Immigrants of Minnesota

Someone told me recently that the first settlers who came to Minnesota were from the Nordic countries in Europe and were determined to preserve their traditions and beliefs in a pure and uncontaminated way. Their essence of privacy and modesty, of not showing emotions and being dedicated to good deeds and pure thoughts struggles today, with the challenges new generations are forcing upon them, trying to maintain thought purity in a world that screams of more inclusion, action, openness and most of all, change. All of this may explain why Minnesota can be so frugal and traditional in some aspects and so progressive and open minded in some others. Those differences make this people burst at the seams because The Times They Are A-Changin’…

When I first came to Minnesota, I wanted to walk the streets of Duluth where Bob Dylan was born and grew up. One of the coldest cities in the United States, with an all-time record of   -39 degrees Fahrenheit (-39 Celsius) on January 15, 1972, Duluth is, as other cities in this State, a sharp mixture of tradition and refreshing, albeit uncomfortable, progressiveness.

It is fascinating to me how Bob Dylan was able to perceive and denounce so much injustice and greed in society.
Probably the stark contrasts he witnessed made him imagine how people live very different lives. Growing up in a town that becomes alive in the summer, with joyful, merry-go-lucky visitors who enjoy the beautiful lake views, and then dies during the winter months when walking outside turns into one of the most painful and dangerous experiences in the world, must have been a deep lesson in differences between humans and their realities. Those stark contrasts that can be applied to the very essence of humankind: people in Minnesota can be as unconcerned and carefree as summer birds or as committed to what is really important as the most extreme survivors in the planet.

The line it is drawn
The curse it is cast
The slow one now
Will later be fast
As the present now
Will later be past
The order is rapidly fadin’
And the first one now
Will later be last
For the times they are a-changin’

(Songwriter: Bob Dylan. The Times They Are A-Changin’)

And because this is a land of contrasts, I wanted to think of Bob Dylan’s origins from a Jewish family and those of the family of my friend, Irene, who came from Germany several generations ago.

A couple of weeks ago, Irene invited me to visit the consecrated land where her whole family rests. Not different, at first, from any other little town cemetery, the reality set in quite quickly, all these German names and the frugality they contributed to this State is evident in the solid stones chosen to mark the presence of these people who had to deal with frozen lands and scarce resources.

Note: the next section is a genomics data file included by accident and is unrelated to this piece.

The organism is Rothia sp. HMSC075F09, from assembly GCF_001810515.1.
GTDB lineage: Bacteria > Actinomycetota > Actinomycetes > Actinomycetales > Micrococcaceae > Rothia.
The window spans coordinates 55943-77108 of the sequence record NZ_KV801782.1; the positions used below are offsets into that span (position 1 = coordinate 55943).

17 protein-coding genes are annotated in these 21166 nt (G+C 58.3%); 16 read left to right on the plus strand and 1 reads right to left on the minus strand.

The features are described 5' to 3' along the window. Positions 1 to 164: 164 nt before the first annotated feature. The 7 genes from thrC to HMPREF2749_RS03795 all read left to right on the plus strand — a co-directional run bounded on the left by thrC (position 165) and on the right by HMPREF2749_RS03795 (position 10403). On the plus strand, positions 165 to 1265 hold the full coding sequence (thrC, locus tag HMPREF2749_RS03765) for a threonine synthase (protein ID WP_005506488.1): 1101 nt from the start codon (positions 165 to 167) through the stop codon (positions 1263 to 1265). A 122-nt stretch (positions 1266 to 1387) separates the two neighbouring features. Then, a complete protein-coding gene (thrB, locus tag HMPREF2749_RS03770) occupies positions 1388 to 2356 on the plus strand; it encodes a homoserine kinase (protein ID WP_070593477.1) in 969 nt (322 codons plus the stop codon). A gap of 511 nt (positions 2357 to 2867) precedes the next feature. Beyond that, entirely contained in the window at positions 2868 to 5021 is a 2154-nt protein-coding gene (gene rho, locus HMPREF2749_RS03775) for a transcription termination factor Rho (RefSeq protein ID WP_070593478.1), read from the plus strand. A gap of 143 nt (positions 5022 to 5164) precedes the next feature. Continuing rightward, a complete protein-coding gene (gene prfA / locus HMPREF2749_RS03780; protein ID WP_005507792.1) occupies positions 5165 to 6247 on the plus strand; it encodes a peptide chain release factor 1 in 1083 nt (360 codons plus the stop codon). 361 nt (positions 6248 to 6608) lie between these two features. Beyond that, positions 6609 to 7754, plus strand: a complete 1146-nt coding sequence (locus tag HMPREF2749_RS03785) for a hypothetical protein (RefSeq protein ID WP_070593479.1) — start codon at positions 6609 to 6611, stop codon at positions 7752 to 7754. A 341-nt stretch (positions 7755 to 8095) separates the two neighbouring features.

The deeply rooted traditions preserved for posterity and the knit-tight family bonds are still alive and well in the humble respect of Irene and the stories she tells about her ancestors. One of the ones that moved me: the devoted love between her father and mother.

The respect for the name and the bloodline is still breathing and well preserved here, even if a hint of big change is gaining momentum.

Minnesota is rich in tradition, many towns remind us of the people who came here to brave the elements and forge a destiny. Immigration should be understood as a normal process of humanity and doors should remain open out of respect for the traditions that are at the foundation of these lands.

Germans like Irene and Jews like Bob Dylan, thrived here, together, way before nationalist ideas divided them in hatred in the rest of the world. Nowadays it is the turn of Somalians and Latinos to come share this land of 10,000 lakes. Taken in full context, it is difficult to ignore the amazing melting pot Minnesota is, because even if some locals still try to hold on to their Nordic origins, reality is sinking in and showing them that the times they are a-changing.  

Will the new generations take the time to visit these minuscule villages and pay homage to those first European ancestors or are these beautiful little towns condemned to be read as just one more page of the history of Minnesota that is maybe doomed to be forgotten?


Photo by ginger juel on Unsplash; Adriana Avellino.

© Adriana Avellino and Questions from Life, 2019-2099. Unauthorized use and/or duplication of this material without express and written permission from this site’s author and/or owner is strictly prohibited. Excerpts and links may be used, provided that full and clear credit is given to Adriana Avellino and Tell me about it! with appropriate and specific direction to the original content.

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